Ed became a member of the National League Umpiring staff in 1991. He worked two All-Star Games (1995, 2008), eight Division Series (1997-98, 2001, 03, 06, 08-10), five League Championship Series (1999-2000, 02, 04-05) and two World Series (2001, 03) in his career. He ranks his first Postseason game - the Division Series between the Astros and Braves at Atlanta on September 30, 1997 - as his proudest moment as an umpire. He became an umpire in New York-Penn League in 1985 after attending the Harry Wendelstedt Umpire School.
The Connecticut native, 61, is married to Valerie with three children: Eddie III, Rosalie and Nicholas. Ed has often instructed amateur umpires in his off-seasons, and he also has participated in baseball clinics in Italy, where he has visited.
Following 20 years of umpiring in the Major Leagues, Charlie Reliford joined Major League Baseball as an Umpire Supervisor in 2010. He is one of Major League Baseball’s key liaisons to the Major League Umpires, particularly on rules interpretations and applications.
Reliford, who joined the Major League staff in 1991, began umpiring professionally in 1982. He has worked two All-Star Games (1996, 2007), four Division Series, three League Championship Series and two World Series (2000, 04). He was the Crew Chief for the first Major League game in history to use instant replay on a home run boundary call in a game between the New York Yankees and Tampa Bay Rays at Tropicana Field on September 3, 2008.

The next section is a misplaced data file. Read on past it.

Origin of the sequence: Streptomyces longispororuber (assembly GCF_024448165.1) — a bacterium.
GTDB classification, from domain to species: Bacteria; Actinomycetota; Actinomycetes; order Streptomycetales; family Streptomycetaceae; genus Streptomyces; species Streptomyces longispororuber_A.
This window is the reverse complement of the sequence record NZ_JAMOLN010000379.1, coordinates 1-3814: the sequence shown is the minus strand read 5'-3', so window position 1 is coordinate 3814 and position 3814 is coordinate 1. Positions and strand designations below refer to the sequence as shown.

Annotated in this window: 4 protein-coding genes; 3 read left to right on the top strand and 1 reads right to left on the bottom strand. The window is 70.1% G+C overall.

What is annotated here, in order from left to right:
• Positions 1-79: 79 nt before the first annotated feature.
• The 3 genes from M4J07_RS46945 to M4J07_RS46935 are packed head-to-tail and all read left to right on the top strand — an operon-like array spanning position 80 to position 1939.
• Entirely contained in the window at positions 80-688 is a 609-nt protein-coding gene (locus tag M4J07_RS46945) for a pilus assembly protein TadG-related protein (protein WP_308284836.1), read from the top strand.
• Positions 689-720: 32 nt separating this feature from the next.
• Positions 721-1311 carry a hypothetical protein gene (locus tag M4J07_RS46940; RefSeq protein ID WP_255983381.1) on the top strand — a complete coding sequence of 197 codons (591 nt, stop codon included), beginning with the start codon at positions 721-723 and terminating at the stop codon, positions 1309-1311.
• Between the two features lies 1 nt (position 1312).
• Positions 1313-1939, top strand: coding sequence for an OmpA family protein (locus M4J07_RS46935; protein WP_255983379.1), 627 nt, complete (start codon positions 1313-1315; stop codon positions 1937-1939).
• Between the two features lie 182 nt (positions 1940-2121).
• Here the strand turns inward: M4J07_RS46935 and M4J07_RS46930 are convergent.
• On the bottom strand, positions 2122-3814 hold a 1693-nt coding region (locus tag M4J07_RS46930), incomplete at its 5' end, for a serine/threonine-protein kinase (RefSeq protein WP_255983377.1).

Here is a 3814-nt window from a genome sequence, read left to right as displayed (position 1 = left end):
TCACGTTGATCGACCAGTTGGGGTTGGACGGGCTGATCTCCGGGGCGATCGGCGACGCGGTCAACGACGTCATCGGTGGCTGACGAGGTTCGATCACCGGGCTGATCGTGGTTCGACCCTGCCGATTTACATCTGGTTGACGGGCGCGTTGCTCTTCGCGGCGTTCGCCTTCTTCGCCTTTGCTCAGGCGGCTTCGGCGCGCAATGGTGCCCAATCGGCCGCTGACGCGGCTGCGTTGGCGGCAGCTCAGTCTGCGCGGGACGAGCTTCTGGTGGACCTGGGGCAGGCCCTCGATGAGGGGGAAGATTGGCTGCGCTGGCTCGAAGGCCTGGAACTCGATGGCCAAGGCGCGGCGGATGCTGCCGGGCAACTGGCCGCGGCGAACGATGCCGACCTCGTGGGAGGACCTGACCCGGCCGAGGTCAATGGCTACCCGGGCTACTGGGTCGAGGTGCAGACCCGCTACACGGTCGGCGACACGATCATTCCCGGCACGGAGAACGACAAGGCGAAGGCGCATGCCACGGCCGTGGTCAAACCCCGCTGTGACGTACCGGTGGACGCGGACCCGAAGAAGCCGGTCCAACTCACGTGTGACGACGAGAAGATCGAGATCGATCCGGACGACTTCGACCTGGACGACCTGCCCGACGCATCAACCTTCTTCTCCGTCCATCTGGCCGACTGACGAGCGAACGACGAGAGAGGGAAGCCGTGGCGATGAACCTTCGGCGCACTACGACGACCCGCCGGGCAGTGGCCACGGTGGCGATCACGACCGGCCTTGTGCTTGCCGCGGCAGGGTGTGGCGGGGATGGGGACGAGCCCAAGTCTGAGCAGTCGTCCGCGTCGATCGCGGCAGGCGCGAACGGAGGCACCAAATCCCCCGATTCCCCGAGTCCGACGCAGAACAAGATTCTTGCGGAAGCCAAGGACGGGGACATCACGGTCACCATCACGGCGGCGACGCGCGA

Reliford, who attended the University of Kentucky and Ohio University, is a former chief instructor at the Wendelstedt Umpire School. He also serves as a spokesperson for King’s Daughter’s Hospital Hospitality House Fund in Ashland, Kentucky. Charlie, 63, has one child, Logan.
A veteran of more than 23 years of Major League umpiring, Larry Young became one of Major League Baseball’s Umpire Supervisors in 2008, serving as a liaison to MLB’s active umpires.
Young joined the Major League staff in 1985 in the American League. He worked two All-Star Games (1991, 2003), six Division Series, three League Championship Series and two World Series (1996, 2003). Prior to his Major League career, Young worked at the Minor League level from 1978-82.
Young has served as the coordinator of umpires for the World Baseball Classic, which included the training of all international umpires for the WBC and the WBC Qualifiers. He has trained umpires in 21 countries and six continents, including the United States, Aruba, Australia, Canada, Cuba, the Czech Republic, the Dominican Republic, England, Germany, Ireland, Italy, Japan, Korea, Mexico, the Netherlands, Panama, Puerto Rico, South Africa, Spain, Taiwan and Venezuela. Young was the first active umpire to be a part of the game’s Playing Rules Committee. Larry has worked as an instructor at many of Major League Baseball’s Umpire Camps held annually at MLB’s Urban Youth Academy in Compton, California and around the country.